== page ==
Knowing Your Cycle. Period.

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On Monday I wrote a post on ways to preserve your fertility for the time you decide to become pregnant. One of the things I mentioned was knowing your cycle, so I figured it would be a good thing to elaborate on the topic a bit more.

The first thing you need to know is that your cycle is not only relevant when your periods are around but is something that you should be aware of for the whole month. This is simply because a woman’s hormone levels vary at different times during a month and sometimes during a week. So here is a quick breakdown of your monthly cycle and what happens at each stage.

Follicular Phase:

This phase starts after you’ve finished your period. During this time the Follicle Stimulating Hormone (FSH) rises which stimulates the ovaries to develop a number of follicles each with an egg inside. Estrogen will also rise so that the lining of uterus swells to prepare for a fertilized egg.

Ovulatory Phase:

In this phase FSH will continue to rise as well as Luteinizing Hormone (LH) to enable one follicle to further swell so that an egg bursts and travels down the fallopian tubes and then into the uterus. Estrogen will continue to rise so that the lining of your uterus continues to thicken to support the fertilized egg. During this phase you are most likely to fall pregnant because your internal environment is most prepared to host the fertilized egg.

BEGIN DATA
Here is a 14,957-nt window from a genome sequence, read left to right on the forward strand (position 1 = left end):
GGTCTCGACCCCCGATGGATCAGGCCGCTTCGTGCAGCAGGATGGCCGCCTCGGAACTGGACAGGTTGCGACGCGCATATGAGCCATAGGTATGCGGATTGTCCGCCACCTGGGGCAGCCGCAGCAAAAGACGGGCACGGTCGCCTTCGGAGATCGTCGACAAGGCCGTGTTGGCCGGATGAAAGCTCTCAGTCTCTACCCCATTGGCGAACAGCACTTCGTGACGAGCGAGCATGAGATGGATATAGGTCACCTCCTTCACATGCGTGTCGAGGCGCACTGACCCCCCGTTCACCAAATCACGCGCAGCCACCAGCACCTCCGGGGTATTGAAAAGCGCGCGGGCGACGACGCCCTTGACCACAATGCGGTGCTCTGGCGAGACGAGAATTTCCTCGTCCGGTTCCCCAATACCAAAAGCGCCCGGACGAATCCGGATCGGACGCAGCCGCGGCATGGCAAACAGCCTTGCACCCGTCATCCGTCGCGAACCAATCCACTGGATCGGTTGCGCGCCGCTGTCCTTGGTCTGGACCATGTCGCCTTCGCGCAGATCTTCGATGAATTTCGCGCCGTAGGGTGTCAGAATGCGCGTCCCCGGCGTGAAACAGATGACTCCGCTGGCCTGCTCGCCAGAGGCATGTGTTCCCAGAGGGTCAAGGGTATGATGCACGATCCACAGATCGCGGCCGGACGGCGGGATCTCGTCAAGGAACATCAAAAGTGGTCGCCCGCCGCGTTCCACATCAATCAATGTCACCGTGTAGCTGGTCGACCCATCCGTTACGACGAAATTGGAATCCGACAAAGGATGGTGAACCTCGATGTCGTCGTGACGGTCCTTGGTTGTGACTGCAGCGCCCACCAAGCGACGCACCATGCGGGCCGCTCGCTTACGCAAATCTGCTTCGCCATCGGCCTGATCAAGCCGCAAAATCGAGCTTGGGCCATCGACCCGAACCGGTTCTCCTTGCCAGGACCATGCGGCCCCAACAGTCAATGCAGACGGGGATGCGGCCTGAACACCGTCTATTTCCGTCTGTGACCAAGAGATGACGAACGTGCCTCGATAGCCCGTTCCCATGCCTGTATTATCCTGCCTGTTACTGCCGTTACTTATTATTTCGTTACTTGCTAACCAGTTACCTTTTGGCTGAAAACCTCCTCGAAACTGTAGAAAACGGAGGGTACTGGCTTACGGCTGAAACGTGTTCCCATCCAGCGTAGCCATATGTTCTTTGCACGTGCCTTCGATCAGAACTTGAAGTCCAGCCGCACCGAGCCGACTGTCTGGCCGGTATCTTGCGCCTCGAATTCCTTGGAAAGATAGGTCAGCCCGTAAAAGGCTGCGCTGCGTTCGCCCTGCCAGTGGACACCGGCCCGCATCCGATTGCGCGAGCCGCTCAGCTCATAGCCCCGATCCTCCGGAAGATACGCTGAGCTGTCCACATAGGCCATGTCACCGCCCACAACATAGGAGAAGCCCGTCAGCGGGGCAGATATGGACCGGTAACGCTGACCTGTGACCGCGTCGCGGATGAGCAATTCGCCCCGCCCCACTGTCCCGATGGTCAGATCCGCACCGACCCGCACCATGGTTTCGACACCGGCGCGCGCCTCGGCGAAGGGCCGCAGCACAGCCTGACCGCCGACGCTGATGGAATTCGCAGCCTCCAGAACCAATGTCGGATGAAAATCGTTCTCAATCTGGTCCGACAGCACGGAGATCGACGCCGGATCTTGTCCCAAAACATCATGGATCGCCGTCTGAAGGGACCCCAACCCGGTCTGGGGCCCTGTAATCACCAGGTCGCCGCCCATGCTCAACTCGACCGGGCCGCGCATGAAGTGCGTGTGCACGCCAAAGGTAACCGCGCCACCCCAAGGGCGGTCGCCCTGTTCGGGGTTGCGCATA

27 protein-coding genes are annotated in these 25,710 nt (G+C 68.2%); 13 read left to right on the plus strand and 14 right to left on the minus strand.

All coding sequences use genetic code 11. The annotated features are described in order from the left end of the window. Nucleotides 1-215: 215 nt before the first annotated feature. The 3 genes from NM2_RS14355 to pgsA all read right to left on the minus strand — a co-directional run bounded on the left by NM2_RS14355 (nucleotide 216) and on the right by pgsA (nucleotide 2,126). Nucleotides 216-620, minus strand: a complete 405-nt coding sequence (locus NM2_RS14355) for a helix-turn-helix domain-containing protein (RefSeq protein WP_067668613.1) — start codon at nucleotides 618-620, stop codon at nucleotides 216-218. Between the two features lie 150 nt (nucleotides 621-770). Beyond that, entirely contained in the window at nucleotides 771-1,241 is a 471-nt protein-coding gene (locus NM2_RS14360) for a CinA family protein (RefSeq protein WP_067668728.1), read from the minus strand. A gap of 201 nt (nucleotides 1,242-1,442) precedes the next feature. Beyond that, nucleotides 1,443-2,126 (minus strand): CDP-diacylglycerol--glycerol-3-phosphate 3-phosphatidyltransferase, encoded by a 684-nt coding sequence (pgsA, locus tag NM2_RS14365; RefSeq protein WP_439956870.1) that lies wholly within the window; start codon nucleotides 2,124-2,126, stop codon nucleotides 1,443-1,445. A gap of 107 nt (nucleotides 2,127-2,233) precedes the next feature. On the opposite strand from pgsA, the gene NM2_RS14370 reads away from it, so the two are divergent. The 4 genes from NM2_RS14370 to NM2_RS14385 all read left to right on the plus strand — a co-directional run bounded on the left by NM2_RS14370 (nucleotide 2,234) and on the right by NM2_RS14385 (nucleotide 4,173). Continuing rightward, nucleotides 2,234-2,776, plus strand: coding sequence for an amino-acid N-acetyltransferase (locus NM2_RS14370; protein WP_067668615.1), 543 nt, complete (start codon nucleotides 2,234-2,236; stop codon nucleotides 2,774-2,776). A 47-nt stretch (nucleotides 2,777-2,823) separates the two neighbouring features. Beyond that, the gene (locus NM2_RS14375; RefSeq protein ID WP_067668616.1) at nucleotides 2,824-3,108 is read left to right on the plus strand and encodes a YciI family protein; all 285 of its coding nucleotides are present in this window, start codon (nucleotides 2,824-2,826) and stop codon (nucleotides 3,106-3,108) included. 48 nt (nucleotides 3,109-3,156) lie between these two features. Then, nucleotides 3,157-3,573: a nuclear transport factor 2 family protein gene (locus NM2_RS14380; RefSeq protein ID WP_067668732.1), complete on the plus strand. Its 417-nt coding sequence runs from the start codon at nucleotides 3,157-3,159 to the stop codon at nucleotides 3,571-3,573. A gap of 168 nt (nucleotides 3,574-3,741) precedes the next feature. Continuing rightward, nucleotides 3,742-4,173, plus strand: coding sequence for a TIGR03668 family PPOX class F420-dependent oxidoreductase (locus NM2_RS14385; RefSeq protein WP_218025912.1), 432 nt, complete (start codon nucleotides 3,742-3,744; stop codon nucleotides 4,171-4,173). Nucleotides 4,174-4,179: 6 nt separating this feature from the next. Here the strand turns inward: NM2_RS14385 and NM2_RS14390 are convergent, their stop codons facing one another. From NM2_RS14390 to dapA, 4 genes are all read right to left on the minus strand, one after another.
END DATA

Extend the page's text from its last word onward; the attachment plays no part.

Luteal Phase:

At this stage the follicle from which the egg bursts turns into what is called the corpus luteum which secrets progesterone to further thicken the uterine lining and help keep it in place to host an embryo. If the egg is fertilized than progesterone will continue to rise to help support the embryo. If the egg is not fertilized then estrogen and progesterone levels will drop causing the uterine lining to disintegrate and thus causing your period.

Menstrual Phase:

As the name indicates this is the time of the month when your menstruating. After the drop in progesterone triggers the shedding of your uterine lining (i.e. your period) estrogen peaks and then drops to stimulate a new cycle of ovulation.

So that’s what’s happening inside of your body every month! Do you have any questions or concerns? Post in the comments below!

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